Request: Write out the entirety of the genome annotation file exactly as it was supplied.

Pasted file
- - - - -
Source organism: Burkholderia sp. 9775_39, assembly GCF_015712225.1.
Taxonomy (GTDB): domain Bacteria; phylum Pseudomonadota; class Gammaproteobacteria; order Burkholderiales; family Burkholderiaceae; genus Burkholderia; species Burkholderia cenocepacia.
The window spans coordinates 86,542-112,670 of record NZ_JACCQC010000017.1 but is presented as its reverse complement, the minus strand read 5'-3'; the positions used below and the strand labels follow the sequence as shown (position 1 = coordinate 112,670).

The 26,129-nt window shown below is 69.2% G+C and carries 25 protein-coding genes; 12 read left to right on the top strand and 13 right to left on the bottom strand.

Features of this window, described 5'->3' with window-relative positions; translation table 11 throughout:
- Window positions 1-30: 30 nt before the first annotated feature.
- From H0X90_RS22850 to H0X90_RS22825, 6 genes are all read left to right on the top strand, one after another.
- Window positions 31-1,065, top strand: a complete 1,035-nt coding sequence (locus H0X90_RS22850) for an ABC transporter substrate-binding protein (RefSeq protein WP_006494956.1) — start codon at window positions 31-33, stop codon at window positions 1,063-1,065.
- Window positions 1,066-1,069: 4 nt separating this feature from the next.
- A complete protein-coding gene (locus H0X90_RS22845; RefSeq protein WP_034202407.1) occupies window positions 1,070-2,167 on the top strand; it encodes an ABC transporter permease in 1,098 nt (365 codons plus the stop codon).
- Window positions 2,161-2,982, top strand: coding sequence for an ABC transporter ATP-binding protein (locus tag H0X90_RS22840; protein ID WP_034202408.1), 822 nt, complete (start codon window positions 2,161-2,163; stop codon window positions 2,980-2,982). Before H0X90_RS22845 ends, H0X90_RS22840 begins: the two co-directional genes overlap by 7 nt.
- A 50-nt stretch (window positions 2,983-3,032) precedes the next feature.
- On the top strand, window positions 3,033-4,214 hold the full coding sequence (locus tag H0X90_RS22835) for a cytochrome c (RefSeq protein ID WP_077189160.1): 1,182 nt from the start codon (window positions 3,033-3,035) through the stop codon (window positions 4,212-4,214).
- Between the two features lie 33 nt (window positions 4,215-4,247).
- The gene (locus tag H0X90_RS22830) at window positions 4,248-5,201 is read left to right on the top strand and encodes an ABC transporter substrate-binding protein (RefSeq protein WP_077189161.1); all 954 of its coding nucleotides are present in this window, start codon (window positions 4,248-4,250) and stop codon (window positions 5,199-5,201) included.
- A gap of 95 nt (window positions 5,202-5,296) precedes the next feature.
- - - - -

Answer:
Source organism: Burkholderia sp. 9775_39, assembly GCF_015712225.1.
Taxonomy (GTDB): domain Bacteria; phylum Pseudomonadota; class Gammaproteobacteria; order Burkholderiales; family Burkholderiaceae; genus Burkholderia; species Burkholderia cenocepacia.
The window spans coordinates 86,542-112,670 of record NZ_JACCQC010000017.1 but is presented as its reverse complement, the minus strand read 5'-3'; the positions used below and the strand labels follow the sequence as shown (position 1 = coordinate 112,670).

The 26,129-nt window shown below is 69.2% G+C and carries 25 protein-coding genes; 12 read left to right on the top strand and 13 right to left on the bottom strand.

Features of this window, described 5'->3' with window-relative positions; translation table 11 throughout:
- Window positions 1-30: 30 nt before the first annotated feature.
- From H0X90_RS22850 to H0X90_RS22825, 6 genes are all read left to right on the top strand, one after another.
- Window positions 31-1,065, top strand: a complete 1,035-nt coding sequence (locus H0X90_RS22850) for an ABC transporter substrate-binding protein (RefSeq protein WP_006494956.1) — start codon at window positions 31-33, stop codon at window positions 1,063-1,065.
- Window positions 1,066-1,069: 4 nt separating this feature from the next.
- A complete protein-coding gene (locus H0X90_RS22845; RefSeq protein WP_034202407.1) occupies window positions 1,070-2,167 on the top strand; it encodes an ABC transporter permease in 1,098 nt (365 codons plus the stop codon).
- Window positions 2,161-2,982, top strand: coding sequence for an ABC transporter ATP-binding protein (locus tag H0X90_RS22840; protein ID WP_034202408.1), 822 nt, complete (start codon window positions 2,161-2,163; stop codon window positions 2,980-2,982). Before H0X90_RS22845 ends, H0X90_RS22840 begins: the two co-directional genes overlap by 7 nt.
- A 50-nt stretch (window positions 2,983-3,032) precedes the next feature.
- On the top strand, window positions 3,033-4,214 hold the full coding sequence (locus tag H0X90_RS22835) for a cytochrome c (RefSeq protein ID WP_077189160.1): 1,182 nt from the start codon (window positions 3,033-3,035) through the stop codon (window positions 4,212-4,214).
- Between the two features lie 33 nt (window positions 4,215-4,247).
- The gene (locus tag H0X90_RS22830) at window positions 4,248-5,201 is read left to right on the top strand and encodes an ABC transporter substrate-binding protein (RefSeq protein WP_077189161.1); all 954 of its coding nucleotides are present in this window, start codon (window positions 4,248-4,250) and stop codon (window positions 5,199-5,201) included.
- A gap of 95 nt (window positions 5,202-5,296) precedes the next feature.